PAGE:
United States District Court, D. Minnesota
Bradley M. Endicott, United States Attorney for the
K. Atwal, for Defendant
MEMORANDUM OPINION & ORDER
RICHARD NELSON, UNITED STATES DISTRICT JUDGE
matter is before the Court on the Report and Recommendation
(“R&R”) of Magistrate Judge Franklin L. Noel
dated September 19, 2017 [Doc. No. 84]. In the R&R,
Magistrate Judge Noel recommends that this Court: (1) deny
Defendant's Motion to Suppress Statements, Admissions and
Answers [Doc. No. 61]; (2) deny Defendant's Motion to
Suppress Evidence Obtained as a Result of Search and Seizure
[Doc. No. 62]; and (3) terminate Defendant's pro
se Motion to Dismiss [Doc. No. 77]. Defendant filed
Objections to the R&R [Doc. No. 90], and the Government
filed a Response to Defendant's Objections [Doc. No. 93].
The Court has reviewed de novo those portions of the
R&R to which Defendant objects, as required by 28 U.S.C.
§ 636(b)(1) and Fed. R. Crim. P. 59(b)(3). Based on that
review, the Court adopts the magistrate judge's R&R
in its entirety, denies both motions to suppress, and
terminates the pro se Motion to Dismiss.
17, 2015, Defendant was charged by indictment with one count
of being a felon in possession of a firearm and one count of
being a felon in possession of ammunition, both in violation
of 18 U.S.C. § 922(g)(1) and § 924(e). (Indictment,
Counts 1-2 [Doc. No. 10].) The underlying details of the
charges-as well as the procedural history of this case- are
set forth more fully in the R&R, which this Court
incorporates herein by reference. (See R&R at
5 2015, Defendant drove to the Brooklyn Center Probation
Department (“BCPD”) seeking to relinquish to his
probation officer a gun and bullets he had found under the
front seat of the vehicle he was driving. (Id. at
4.) Defendant parked, left the gun in the vehicle, put the
bullets in his pocket, and went inside the BCPD.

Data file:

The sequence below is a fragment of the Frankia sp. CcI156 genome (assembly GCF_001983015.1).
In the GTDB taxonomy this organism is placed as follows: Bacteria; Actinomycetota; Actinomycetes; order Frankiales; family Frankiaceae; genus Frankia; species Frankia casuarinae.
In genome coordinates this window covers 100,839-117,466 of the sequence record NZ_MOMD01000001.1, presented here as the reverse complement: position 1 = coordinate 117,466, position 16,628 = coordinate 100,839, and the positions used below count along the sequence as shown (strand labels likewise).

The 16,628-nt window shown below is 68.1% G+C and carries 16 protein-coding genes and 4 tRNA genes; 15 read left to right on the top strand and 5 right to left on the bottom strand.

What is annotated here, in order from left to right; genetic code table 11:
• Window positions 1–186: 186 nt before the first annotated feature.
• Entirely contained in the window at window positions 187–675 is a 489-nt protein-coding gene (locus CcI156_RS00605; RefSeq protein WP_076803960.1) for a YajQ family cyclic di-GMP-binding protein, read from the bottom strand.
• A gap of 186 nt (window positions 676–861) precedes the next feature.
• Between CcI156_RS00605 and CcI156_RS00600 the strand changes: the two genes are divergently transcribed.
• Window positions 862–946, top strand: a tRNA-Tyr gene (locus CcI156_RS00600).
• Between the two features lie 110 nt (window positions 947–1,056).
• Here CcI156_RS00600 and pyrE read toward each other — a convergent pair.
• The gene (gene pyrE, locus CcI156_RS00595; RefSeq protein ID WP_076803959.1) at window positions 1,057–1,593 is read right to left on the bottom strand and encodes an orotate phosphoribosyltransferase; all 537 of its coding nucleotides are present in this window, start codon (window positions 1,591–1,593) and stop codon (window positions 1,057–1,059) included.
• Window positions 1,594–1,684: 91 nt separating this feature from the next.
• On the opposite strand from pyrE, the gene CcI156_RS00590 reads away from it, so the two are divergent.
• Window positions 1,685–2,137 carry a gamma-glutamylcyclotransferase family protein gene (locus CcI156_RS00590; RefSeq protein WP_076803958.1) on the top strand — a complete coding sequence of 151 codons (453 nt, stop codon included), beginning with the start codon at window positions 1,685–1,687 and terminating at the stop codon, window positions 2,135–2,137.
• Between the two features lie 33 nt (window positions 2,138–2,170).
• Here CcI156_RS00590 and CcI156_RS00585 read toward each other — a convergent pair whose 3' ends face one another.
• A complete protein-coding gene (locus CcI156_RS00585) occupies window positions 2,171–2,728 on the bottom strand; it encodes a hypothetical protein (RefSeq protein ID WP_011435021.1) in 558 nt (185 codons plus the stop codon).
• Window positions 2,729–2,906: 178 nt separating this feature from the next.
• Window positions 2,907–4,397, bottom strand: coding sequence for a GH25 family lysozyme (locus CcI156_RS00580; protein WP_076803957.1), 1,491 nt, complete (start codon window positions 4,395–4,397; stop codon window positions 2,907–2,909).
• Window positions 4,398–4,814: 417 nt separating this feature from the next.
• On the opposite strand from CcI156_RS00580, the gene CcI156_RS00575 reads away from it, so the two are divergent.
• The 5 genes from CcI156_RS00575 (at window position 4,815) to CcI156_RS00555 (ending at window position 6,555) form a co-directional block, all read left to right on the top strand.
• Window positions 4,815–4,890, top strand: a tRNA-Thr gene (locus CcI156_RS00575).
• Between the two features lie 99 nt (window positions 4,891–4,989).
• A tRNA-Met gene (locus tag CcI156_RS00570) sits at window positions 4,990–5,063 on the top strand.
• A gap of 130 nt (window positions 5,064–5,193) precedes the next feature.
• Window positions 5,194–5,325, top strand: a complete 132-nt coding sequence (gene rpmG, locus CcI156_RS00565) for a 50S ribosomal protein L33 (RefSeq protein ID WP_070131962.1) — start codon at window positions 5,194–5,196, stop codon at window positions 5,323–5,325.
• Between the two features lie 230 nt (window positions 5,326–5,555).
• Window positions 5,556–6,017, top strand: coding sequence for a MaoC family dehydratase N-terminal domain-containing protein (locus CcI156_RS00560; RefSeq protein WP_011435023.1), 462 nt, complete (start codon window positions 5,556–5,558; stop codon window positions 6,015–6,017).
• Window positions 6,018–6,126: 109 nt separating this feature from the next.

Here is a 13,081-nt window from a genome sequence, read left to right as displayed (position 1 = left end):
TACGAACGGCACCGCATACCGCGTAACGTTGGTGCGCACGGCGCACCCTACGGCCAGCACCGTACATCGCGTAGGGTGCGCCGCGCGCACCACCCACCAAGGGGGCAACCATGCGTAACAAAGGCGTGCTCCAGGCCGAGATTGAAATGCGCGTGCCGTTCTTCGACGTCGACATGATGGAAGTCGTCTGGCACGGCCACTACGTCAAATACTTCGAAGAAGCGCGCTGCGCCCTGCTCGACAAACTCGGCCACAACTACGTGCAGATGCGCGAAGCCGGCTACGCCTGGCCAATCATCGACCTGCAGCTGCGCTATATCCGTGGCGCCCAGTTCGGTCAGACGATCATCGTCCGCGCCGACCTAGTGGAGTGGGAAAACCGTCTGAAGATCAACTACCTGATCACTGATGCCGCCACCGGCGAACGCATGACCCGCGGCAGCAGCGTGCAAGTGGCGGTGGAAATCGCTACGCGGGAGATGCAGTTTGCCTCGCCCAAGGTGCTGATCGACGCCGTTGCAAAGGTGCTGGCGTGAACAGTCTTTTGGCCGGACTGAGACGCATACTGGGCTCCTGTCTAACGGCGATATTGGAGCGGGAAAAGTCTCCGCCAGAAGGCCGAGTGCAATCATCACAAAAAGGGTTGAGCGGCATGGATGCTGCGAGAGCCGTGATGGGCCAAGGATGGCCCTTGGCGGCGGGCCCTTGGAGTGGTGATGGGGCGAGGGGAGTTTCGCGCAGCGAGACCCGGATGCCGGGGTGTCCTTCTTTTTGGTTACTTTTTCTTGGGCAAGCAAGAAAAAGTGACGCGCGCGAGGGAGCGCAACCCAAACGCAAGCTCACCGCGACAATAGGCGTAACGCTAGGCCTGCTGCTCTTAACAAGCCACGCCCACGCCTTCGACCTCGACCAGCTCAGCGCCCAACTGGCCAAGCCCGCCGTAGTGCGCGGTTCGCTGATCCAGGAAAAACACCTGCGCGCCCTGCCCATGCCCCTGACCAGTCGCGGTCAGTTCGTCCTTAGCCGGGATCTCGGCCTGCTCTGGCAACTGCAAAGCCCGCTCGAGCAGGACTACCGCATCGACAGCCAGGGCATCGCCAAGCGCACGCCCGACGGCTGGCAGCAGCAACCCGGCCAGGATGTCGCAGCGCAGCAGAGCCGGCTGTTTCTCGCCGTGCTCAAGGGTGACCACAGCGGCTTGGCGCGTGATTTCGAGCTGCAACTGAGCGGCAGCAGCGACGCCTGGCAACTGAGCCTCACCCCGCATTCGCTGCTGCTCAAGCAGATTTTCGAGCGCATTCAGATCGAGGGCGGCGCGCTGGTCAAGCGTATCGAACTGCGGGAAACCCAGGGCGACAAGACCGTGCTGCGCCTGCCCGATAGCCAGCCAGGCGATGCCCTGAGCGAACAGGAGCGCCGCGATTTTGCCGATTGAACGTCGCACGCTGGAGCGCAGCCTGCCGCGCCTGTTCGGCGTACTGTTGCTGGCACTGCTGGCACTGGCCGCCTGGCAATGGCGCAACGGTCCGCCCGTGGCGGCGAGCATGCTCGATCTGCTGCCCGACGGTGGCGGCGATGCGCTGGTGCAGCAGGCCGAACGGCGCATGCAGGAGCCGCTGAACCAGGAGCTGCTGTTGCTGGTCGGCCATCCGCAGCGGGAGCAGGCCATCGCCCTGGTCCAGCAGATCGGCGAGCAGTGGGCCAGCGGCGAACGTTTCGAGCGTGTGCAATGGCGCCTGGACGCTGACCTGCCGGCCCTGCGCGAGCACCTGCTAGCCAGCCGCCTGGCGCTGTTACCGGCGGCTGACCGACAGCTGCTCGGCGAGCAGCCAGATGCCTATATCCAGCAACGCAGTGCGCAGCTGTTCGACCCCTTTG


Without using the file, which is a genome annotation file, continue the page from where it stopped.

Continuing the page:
(Id.) After listening to Defendant, Bobbi
Harrington, his probation officer, called 911. (Id.)
She sought to have Defendant arrested, stating that she
believed he was under the influence of methamphetamine, which
constituted a violation of his supervised release.
dispatcher sent Brooklyn Center Police Officer Brian Burtus
to the scene. (Id.; July 7, 2017 Mots. Hr'g Tr.
(“Mots. Hr'g”) at 5 [Doc. No. 76].) Based on
information from Harrington, Burtus learned from the
dispatcher that Defendant was a gang member, has a history of
weapons, was not violent, and that “they wanted
[Burtus] to take him into custody . . . for a parole
violation for methamphetamine use.” (Mots. Hr'g at
8, 40-41; R&R at 4.) Burtus was told that Harrington
requested an Apprehension and Detention Order
(“A&D”).(Mots. Hr'g at 7, 14.) Burtus
arrived at the BCPD and waited for his partner. (Id.
at 13.) The two then approached the building and were met
outside by another probation officer, Deanne Schultz, whom
Burtus observed was “extremely nervous and
excited.” (Id. at 13- 14.) Schultz again
mentioned Defendant's gang history and told the officers
that “[Defendant] more than likely has a gun on him
right now.” (Id. at 14.)
the officers finally entered the building, Burtus saw
Defendant sitting on a chair in the lobby talking to
Harrington. (Id. at 15.) Burtus observed a bulge in
Defendant's coat pocket, and became “concerned that
it could be a firearm.” (Id.) Burtus then
approached Defendant and told him that he was under arrest.
(Id. at 16.) When Burtus arrested Defendant, Burtus
had not yet received a copy of the A&D. (Id. at
Burtus was handcuffing Defendant, Defendant began talking
about the car he had driven and parked outside. (Id.
at 17.) Defendant told Burtus, “I have something in my
car.” (Id.) Without issuing Miranda
warnings, Burtus then asked, “what's in your car,
” to which Defendant responded “a
gun.” (Id. at 17, 47-48.) Burtus then
asked Defendant if he had any weapons or anything illegal in
his person. (Id. at 17, 48.) Defendant responded
that he had bullets in his pocket. (Id. at 18.)
Burtus proceeded to search Defendant, and retrieved from his